Prioritizing Space in Your Yard

By Jessica Goldberg

July 7, 2021

Here at Tilly we can tell you with absolute confidence that a landscape design is NOT one-size-fits-all. That is why our designers take the time to get to know each client’s style, desires, needs, and constraints during their one-on-one consults. A common hurdle to design can be prioritizing space in your yard. Reimagining a space that you have either inherited or lived in and become used to can be difficult. We tend to get stuck in our ways or not realize when our landscape needs an update!

One thing you can do to make sure your space is working best for you and your family is prioritize the space in your yard! This means allocating more area in the landscape for things that will be used frequently and less space for low-priority uses. Below are some tips on how to think about and prioritize the space in your yard so that it’s maximized and being used optimally.

 

Prioritizing Space in Your Yard

 

Programming Your Space

Consider the different ways you use your yard and the ways you’d like to use it. For some families, a backyard is exclusively play space for the kids. For others, it is primarily used to entertain guests. You may hardly use your outdoor space, but want it to be an attractive view from a window or balcony. To many of us, yards function as a site for diverse programming: to play, host, view, lounge, etc. Identify what your programming needs are. We recommend making a ranked list to help sort out your priorities.

Photo Credit: Jude Parkinson-Morgan

Layout of the Yard

Do you have a basketball player in the family who needs practice space and an herb garden that you use daily? Great. But you probably don’t want balls bouncing into your lemon basil, followed by careless feet running after it. The programming in your yard should relate well spatially. That means putting compatible activities together (like grilling talking to guests) and keeping competing activities apart (like that ball court and herb garden). This may seem obvious, but when you start laying out space, asking these sorts of questions will help to realize the logic of the landscape. 

 

Scale of Importance

Here is where some real prioritizing comes into play. When we purchase a home that was previously owned, the yard will reflect the priorities of the last family that lived there. It can be hard to see beyond what already exists. But when rethinking the layout of a space consider and prioritize how big each different element should be.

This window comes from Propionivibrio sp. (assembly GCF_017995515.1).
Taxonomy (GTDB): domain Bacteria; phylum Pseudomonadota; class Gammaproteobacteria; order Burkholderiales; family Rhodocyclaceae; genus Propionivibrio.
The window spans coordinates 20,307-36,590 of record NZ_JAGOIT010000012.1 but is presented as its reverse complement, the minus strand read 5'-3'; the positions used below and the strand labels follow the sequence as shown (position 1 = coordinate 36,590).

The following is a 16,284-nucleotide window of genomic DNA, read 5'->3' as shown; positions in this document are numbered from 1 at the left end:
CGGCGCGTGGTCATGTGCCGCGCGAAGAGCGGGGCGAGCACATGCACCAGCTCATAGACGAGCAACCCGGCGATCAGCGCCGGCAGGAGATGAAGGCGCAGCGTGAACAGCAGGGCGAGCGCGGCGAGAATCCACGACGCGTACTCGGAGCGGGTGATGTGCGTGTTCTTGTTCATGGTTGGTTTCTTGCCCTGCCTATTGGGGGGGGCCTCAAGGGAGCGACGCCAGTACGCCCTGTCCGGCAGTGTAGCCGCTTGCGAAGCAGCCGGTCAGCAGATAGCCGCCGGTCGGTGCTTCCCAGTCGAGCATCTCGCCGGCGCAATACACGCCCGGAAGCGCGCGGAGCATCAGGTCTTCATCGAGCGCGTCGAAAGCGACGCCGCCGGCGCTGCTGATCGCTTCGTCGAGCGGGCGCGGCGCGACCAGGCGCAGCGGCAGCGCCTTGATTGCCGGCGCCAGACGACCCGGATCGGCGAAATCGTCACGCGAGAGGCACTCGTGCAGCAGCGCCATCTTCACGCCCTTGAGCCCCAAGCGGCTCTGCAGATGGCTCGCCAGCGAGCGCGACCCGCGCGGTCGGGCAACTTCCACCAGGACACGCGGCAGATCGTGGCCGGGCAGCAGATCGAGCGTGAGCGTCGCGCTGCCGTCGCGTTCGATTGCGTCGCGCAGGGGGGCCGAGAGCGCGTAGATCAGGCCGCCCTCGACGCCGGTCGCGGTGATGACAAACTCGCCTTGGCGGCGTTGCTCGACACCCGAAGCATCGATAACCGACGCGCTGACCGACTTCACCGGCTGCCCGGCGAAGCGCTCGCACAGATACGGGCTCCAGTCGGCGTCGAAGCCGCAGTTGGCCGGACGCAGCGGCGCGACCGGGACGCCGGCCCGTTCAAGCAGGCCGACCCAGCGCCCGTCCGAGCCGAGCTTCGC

For example, if you are someone who frequently entertains large groups in your backyard, dedicate a lot of space to it! You may need a large deck or to incorporate multiple seating areas and space for social games. On the other hand, if you are someone who has a few guests only once or twice a year, a cozy patio with a fire pit may suffice, leaving more space open for other sort of uses. Just be sure not to dedicate huge swaths of your property to something that isn’t significant to your family. Your outdoors should be an extension of your home and make sense to your lifestyle.  

Convertibility, Collapsibility, Put-Away-Ability

There are many reasons to be charmed by the tiny-house movement’s call for minimizing our lives. One of the most fantastic things it has done for design is a new appreciation and more access to products that convert, adapt, collapse, and dissapear. What is more satisfying than finding a clever method of storage that works for your space? This can be applied to your landscape in ways that make your space more useful. 

For example, there are great clever products out there like outdoor benches with storage under the seats or fold-out bars. Even simple folding chairs have seen some serious improvements over the years. For those secondary and tertiary uses of your space, why not make them something that can be folded up or put away discreetly?

Photo Credit: Wayfair

Create Rooms within Your Design

Once you’ve decided the what-goes-where of your space, you may want to reinforce these different areas of programming. This is similar to the idea of creating rooms out of your outdoor space. A few ways to delineate space are:

  • Use different materials on the ground. Mulch may signify a play area, pavers show the extent of the outdoor dining space, while planting beds are cleanly edged. 
  • Use different methods of screening – planting, walls, or fencing – to emphasize the separate areas of your lawn. 

 

Now that we’ve got our priorities all sorted out, re-envision your space and make it happen. Or if prioritizing space in your yard still sounds overwhelming, Tilly loves rethinking your layout for you

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